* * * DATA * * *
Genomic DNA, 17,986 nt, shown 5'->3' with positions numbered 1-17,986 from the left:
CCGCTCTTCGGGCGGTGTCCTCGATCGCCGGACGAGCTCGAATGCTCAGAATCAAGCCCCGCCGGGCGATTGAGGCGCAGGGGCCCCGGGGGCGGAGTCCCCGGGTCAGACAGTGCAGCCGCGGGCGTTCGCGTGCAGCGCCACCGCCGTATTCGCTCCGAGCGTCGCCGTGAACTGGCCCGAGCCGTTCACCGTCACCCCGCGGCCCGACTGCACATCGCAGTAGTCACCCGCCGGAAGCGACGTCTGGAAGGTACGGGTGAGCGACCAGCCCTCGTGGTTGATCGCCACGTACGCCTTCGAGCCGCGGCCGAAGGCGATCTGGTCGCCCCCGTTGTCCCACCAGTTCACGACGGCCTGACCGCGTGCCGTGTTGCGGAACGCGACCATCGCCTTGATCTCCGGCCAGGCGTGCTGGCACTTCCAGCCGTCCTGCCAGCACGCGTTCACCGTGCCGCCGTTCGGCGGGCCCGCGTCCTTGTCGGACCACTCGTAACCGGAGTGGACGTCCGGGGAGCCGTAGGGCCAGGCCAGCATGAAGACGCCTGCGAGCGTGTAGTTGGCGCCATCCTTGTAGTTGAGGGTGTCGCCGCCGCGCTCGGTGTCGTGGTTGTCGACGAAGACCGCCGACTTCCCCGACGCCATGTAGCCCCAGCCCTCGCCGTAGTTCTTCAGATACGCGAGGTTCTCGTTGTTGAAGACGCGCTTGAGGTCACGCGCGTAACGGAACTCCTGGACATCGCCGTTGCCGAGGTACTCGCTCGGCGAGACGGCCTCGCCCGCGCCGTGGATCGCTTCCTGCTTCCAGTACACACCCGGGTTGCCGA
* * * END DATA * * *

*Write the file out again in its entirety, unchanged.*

Genomic DNA, 17,986 nt, shown 5'->3' with positions numbered 1-17,986 from the left:
CCGCTCTTCGGGCGGTGTCCTCGATCGCCGGACGAGCTCGAATGCTCAGAATCAAGCCCCGCCGGGCGATTGAGGCGCAGGGGCCCCGGGGGCGGAGTCCCCGGGTCAGACAGTGCAGCCGCGGGCGTTCGCGTGCAGCGCCACCGCCGTATTCGCTCCGAGCGTCGCCGTGAACTGGCCCGAGCCGTTCACCGTCACCCCGCGGCCCGACTGCACATCGCAGTAGTCACCCGCCGGAAGCGACGTCTGGAAGGTACGGGTGAGCGACCAGCCCTCGTGGTTGATCGCCACGTACGCCTTCGAGCCGCGGCCGAAGGCGATCTGGTCGCCCCCGTTGTCCCACCAGTTCACGACGGCCTGACCGCGTGCCGTGTTGCGGAACGCGACCATCGCCTTGATCTCCGGCCAGGCGTGCTGGCACTTCCAGCCGTCCTGCCAGCACGCGTTCACCGTGCCGCCGTTCGGCGGGCCCGCGTCCTTGTCGGACCACTCGTAACCGGAGTGGACGTCCGGGGAGCCGTAGGGCCAGGCCAGCATGAAGACGCCTGCGAGCGTGTAGTTGGCGCCATCCTTGTAGTTGAGGGTGTCGCCGCCGCGCTCGGTGTCGTGGTTGTCGACGAAGACCGCCGACTTCCCCGACGCCATGTAGCCCCAGCCCTCGCCGTAGTTCTTCAGATACGCGAGGTTCTCGTTGTTGAAGACGCGCTTGAGGTCACGCGCGTAACGGAACTCCTGGACATCGCCGTTGCCGAGGTACTCGCTCGGCGAGACGGCCTCGCCCGCGCCGTGGATCGCTTCCTGCTTCCAGTACACACCCGGGTTGCCGA